U.S. Law Week Summarizes SCOTUS Civil Litigation Cases
U.S. Law Week (7/19/11) has published a summary analysis of the Supreme Court's civil litigation cases from this term. Here is an excerpt:
Court Reins in Class Actions
Wal-Mart Stores Inc. v. Dukes: Avoided employment discrimination “Armageddon” for national corporations by rejecting certification of largest class action in history.
AT&T Mobility LLC v. Concepcion: Allows companies to contract around the threat of consumer class actions by upholding an arbitration agreement containing a class action waiver.
Honorable Mention: PLIVA Inc. v. Mensing
Preemption, Immigration Cases Deliver Blow
Chamber of Commerce v. Whiting: Arizona may administer the “business death penalty” to employers who hire illegal immigrants.
Williamson v. Mazda Motor of America Inc.: By providing a choice in safety features, federal regulations do not automatically preempt state tort claims against manufacturers.
Honorable Mentions: Thompson v. North American Stainless LP; Kasten v. Saint-Gobain Performance Plastics Corp.
Cases Every Lawyer Should Study.
Wal-Mart Stores Inc. v. Dukes: By emphasizing commonality considerations under Rule 23(a), the opinion is terra nova for arguments over how much “glue” is needed to hold class actions together.
J. McIntyre Machinery Ltd. v. Nicastro: Plaintiffs’ lawyers must consider the decision when choosing the proper forum for product liability suits against foreign companies.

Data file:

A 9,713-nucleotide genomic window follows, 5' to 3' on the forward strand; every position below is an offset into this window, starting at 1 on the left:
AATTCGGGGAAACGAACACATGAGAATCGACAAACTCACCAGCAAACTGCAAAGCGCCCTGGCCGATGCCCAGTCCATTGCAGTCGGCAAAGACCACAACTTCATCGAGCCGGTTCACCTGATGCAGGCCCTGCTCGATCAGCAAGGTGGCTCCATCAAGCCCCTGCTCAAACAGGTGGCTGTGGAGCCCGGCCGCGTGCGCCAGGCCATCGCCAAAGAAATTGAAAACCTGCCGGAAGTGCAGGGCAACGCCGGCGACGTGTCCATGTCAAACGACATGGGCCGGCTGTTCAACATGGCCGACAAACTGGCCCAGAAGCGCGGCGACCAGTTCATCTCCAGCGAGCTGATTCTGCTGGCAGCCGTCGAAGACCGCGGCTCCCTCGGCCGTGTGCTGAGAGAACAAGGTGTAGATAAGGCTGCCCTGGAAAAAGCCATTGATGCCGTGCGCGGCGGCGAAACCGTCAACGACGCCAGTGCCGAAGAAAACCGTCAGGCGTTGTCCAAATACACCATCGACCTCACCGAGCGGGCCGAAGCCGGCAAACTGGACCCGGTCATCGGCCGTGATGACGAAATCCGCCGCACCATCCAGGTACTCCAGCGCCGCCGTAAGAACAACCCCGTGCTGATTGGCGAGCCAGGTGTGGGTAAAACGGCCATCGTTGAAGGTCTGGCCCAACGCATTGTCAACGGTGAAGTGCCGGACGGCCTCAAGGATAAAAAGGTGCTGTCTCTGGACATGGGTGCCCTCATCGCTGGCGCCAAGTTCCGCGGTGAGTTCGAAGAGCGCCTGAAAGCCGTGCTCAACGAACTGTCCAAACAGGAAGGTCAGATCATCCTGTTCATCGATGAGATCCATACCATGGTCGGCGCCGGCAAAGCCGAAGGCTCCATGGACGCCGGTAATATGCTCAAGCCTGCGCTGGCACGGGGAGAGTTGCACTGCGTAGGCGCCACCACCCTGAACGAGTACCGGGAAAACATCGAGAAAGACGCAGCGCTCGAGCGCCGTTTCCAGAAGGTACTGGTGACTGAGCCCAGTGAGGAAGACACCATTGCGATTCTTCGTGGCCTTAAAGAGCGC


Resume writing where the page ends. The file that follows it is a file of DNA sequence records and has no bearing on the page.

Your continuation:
Honorable Mention: AT&T Mobility LLC v. Concepcion
More Questions Than Answers
J. McIntyre Machinery Ltd. v. Nicastro: The court's failure to definitively address the questions left open by Asahi will lead to more litigation and confusion over personal jurisdiction.
PLIVA Inc. v. Mensing: The decision could signal a turning point in the court's preemption jurisprudence that may cause lower courts to struggle with its application.
Honorable Mentions: Global-Tech Appliances Inc. v. SEB S.A.; Turner v. Rogers
Little Fanfare but Significant Impact
Sorrell v. IMS Health Inc.: In an area of commercial speech increasingly regulated by states, a bold First Amendment holding should be a warning to legislatures to tread lightly.
Stern v. Marshall: Despite “soap opera facts,” ruling could dramatically burden the dockets of state and federal district courts.
Prison Relief and Unanimity Shock Observers
Brown v. Plata: The court's endorsement of broad injunctive relief, particularly in the area of prison management, was out of character.
Honorable Mention: Unanimous holdings in Ashcroft v. al-Kidd, American Electric Power v. Connecticut, and Wal-Mart Stores Inc. v. Dukes (on the Rule 23(b)(2) issue), were unexpected.
Got Our Attention, But Earth Didn't Move
Microsoft Corp. v. i4i Limited Partnership: Although Microsoft asked the court to invalidate the long-established clear and convincing evidence standard for patent validity challenges, the court remained steadfast and left the current standard alone.
Flores-Villar v. United States: One of the two cases affirmed by an equally divided court, the decision illustrates the minimal impact Justice Elena Kagan's recusals had on the term.
Honorable Mentions: Snyder v. Phelps; Brown v. Entertainment Merchants Association